Physical and Chemical Aging Behavior of Asphalt Cements From Two Northern Ontario Pavement Trials

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Kanabar, Amit
Asphalt Cements , Road Cracking , Physical Aging , Chemical Aging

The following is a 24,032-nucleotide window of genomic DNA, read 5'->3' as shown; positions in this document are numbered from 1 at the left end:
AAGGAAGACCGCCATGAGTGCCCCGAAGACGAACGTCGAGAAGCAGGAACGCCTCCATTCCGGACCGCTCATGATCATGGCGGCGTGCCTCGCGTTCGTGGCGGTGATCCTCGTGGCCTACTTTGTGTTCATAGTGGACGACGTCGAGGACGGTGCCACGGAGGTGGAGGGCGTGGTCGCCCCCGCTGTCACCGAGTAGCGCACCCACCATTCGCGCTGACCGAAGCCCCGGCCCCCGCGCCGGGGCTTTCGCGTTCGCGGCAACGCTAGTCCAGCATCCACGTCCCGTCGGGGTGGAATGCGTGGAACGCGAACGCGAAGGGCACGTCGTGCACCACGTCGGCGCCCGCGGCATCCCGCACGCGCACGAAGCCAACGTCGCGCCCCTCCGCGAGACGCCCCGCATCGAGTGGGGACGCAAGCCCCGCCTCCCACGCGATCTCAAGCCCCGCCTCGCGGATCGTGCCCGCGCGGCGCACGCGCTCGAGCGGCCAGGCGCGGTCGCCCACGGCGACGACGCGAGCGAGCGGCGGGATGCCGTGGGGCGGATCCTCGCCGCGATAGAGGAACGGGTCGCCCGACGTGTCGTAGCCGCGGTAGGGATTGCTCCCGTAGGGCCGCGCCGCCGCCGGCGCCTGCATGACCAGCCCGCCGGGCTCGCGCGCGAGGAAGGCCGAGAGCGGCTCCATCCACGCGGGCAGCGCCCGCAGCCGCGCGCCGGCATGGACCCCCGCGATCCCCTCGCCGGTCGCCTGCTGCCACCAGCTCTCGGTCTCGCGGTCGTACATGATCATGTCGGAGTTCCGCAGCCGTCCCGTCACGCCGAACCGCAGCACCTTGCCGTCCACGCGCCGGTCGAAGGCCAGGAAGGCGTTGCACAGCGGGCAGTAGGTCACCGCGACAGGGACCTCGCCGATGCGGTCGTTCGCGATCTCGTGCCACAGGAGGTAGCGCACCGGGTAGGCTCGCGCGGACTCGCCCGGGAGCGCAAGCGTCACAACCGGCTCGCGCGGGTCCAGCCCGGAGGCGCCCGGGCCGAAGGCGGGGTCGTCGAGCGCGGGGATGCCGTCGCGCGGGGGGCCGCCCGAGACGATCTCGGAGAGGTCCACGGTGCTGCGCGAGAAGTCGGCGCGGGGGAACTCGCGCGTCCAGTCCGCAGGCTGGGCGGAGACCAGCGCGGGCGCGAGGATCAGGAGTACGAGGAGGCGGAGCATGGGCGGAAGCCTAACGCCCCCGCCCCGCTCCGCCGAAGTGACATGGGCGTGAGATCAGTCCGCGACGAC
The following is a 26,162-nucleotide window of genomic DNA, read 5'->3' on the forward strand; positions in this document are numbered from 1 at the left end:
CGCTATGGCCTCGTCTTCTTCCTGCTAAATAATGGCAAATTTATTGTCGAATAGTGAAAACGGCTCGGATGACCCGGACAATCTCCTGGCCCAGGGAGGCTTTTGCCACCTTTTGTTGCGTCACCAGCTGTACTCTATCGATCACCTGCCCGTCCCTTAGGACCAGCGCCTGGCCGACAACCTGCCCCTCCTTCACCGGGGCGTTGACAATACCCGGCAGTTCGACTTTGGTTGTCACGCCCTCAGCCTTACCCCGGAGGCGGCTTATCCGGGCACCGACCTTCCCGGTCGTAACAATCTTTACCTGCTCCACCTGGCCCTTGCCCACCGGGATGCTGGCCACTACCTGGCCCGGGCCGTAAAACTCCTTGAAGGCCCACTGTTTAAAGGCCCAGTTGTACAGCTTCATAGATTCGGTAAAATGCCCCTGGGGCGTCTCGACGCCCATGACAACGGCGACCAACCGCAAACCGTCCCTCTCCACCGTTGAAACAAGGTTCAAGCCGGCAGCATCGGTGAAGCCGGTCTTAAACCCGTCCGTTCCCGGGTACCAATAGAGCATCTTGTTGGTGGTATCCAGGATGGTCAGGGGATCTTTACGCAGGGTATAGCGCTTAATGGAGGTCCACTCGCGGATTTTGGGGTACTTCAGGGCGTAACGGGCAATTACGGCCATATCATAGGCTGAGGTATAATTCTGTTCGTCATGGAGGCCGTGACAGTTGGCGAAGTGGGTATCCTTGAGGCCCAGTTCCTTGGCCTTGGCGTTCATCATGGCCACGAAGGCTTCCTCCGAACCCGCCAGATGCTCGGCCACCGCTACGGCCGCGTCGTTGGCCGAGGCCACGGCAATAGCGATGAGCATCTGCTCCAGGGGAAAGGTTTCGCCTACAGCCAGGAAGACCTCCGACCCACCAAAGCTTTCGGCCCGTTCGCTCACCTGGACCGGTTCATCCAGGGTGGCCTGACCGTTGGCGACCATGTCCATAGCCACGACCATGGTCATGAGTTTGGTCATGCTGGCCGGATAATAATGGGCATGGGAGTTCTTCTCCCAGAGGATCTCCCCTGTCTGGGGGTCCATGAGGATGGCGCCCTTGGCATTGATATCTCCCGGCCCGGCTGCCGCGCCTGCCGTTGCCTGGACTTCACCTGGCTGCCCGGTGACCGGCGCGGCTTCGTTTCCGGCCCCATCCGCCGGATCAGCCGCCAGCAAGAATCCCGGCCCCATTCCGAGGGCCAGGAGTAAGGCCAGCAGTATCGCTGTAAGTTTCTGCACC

This thesis documents and discusses the analysis of material properties and pavement performance for Highway 17 and Highway 655 pavement trial sections located in northern Ontario. The object of this work was to compare laboratory-aged material with recovered asphalt cement and to develop an improved chemical aging method that provides asphalt cement that more closely reflects properties after 8-10 years of service. Physical testing of the asphalt cements was done using a bending beam rheometer (BBR) and double-edge-notched tension (DENT) test for laboratory aged material as well as recovered material from the road. The comparison of the regular BBR, extended BBR and elastic recovery test in BBR is also done for the laboratory-aged and recovered material. Two simple modifications to the regular pressure aging vessel (PAV) aging protocol were investigated as possible ways to improve the correlation between field and laboratory material properties. The length of the PAV aging was doubled to 40 hours and the weight for each pan was halved to 25 grams. It was observed that the presently used RTFO/PAV aging protocol does not produce sufficient aging. Hence, the conditions chosen were more severe and therefore are likely to bring the laboratory aging closer to the field aged condition. It was found that both the increase in time and the reduction in weight were able to accomplish the stated objective for most but not all asphalt cements. A separate investigation involved the infrared (IR) analysis of asphalt cements recovered from a large number of contracts in eastern and northeastern Ontario. This study indicated that those asphalts with a largely paraffinic structure (low aromatics index) showed excessive and premature cracking even at lower levels of oxidation (carbonyl index). In contrast, those pavements that were largely spared of thermal distress were constructed with asphalt cements that contained more aromatics (high IR aromatics indices). Aromatics allow the largely aromatic asphaltenes that are formed upon oxidation to remain well peptized rather than flocculated. Peptized asphaltenes allow for good stress relaxation during winter and spring thaw and thus such materials show a reduced tendency for cracking.
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